The First Sunday after the Epiphany E. Bevan Stanley
January 10, 2021
From the Gospel: “And just as he was coming up out of the water, he saw the heavens torn apart and the Spirit descending like a dove on him.” In the Name of the one, holy, and undivided Trinity. Amen.
Today is the first Sunday after the Epiphany and the day that we celebrate the Baptism of our Lord by John the Baptist in the Jordan River. So one would think that the readings would focus on water and the rite of Baptism. And they do. And everyone of them emphasizes the Holy Spirit. In the reading from the Torah, we hear how the Holy Spirit moved over the face of the deep. In Acts there is a distinction made between the baptism of John with water only and the Baptism of Jesus, which comes with the Holy Spirit. The Gospel makes the same distinction between the two baptisms and also records the coming of the Holy Spirit upon Jesus in the form of a dove.
That is, we hear that the gift of the Holy Spirit is inextricably connected with the creation at the beginning of time and with the new creation at baptism. Let us look a little more closely at these texts we have just read.
The story in the first chapter of Genesis is not exactly about creation from nothing. It is about bringing order out of chaos. The Deep was already there, and the spirit of God, or the breath of God or the wind of God—the Hebrew can mean any or all of these—swept over the face of the deep. This “deep” is the primordial chaos. It is the maelstrom of atomic particles in first nanoseconds after the big bang. Then was uttered the Word: “Let there be light. God, Spirit, and Word. The entire Trinity acts to fashion the universe.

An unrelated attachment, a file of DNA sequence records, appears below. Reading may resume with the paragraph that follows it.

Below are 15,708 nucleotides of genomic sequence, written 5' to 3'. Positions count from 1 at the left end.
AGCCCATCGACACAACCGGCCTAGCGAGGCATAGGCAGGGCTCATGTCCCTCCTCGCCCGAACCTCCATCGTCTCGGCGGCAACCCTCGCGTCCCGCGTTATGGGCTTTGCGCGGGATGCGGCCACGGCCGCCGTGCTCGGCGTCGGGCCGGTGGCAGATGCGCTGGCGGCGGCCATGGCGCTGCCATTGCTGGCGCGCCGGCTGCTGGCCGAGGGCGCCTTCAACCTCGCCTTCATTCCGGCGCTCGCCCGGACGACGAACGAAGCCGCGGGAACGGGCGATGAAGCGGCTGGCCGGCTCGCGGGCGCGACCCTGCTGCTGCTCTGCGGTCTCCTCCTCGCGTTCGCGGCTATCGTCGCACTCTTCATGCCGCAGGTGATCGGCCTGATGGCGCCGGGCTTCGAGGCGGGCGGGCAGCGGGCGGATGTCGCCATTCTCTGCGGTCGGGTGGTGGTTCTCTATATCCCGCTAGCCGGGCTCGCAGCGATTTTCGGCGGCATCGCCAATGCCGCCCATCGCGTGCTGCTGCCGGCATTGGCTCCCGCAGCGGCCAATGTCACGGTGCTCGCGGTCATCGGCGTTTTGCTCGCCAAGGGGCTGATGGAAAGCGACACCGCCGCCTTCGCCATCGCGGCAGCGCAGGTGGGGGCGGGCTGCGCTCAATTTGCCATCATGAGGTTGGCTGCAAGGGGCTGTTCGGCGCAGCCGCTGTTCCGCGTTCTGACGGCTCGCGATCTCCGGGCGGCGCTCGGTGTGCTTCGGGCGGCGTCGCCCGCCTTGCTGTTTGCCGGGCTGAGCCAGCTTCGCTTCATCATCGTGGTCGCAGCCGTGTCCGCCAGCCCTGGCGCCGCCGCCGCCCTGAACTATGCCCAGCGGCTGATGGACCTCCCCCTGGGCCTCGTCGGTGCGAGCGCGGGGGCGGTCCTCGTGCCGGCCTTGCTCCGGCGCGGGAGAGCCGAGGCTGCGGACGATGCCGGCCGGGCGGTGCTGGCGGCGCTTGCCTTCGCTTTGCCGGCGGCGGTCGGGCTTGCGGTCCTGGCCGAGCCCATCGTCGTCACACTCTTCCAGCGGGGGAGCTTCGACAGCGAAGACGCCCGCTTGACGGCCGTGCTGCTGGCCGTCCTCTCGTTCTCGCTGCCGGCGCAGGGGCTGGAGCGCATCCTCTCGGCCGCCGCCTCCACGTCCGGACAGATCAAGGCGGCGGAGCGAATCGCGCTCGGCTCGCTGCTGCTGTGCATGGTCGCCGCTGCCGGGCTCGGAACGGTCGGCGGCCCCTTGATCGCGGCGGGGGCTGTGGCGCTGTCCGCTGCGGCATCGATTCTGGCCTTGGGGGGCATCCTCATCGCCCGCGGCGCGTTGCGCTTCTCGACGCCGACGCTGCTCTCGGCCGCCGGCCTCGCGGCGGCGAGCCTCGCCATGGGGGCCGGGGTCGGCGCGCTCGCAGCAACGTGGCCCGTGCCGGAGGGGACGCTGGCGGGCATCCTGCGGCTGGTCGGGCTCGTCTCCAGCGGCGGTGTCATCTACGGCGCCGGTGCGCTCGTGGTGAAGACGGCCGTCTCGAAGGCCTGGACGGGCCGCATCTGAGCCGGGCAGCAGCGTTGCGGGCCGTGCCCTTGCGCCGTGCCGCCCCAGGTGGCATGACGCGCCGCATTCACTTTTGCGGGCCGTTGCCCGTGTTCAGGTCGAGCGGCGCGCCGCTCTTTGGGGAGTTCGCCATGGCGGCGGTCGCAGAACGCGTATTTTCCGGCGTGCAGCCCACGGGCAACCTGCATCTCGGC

In the reading from Acts, Paul finds some disciples who had been baptized into John’s baptism of repentance. Paul baptizes them in the name of Jesus, and they receive the Holy Spirit. This is evidenced by the fact that they spoke in tongues and prophesied just as the first disciples had at Pentecost. This story also tells us that repentance is only part one,
When we are baptized into Jesus we are baptized into his death and resurrect. If you want a new life you need to go through death to find it. This new life will be one that is empowered by the Holy Spirit.
Then we have the Gospel reading. There are two parts to it. First, John says that although he baptizes with water as a rite of repentance to prepare for the coming of the Messiah, when the Messiah does come, he will baptize with the Holy Spirit. Then Jesus does come and is baptized with the water, and the Holy Spirit comes upon him.
When we baptize people in the Church, not only do we pour water on the candidates, we also anoint them oil. With the anointing the priest says, “You are sealed by the Holy Spirit in baptism and marked as Christ’s own for ever.”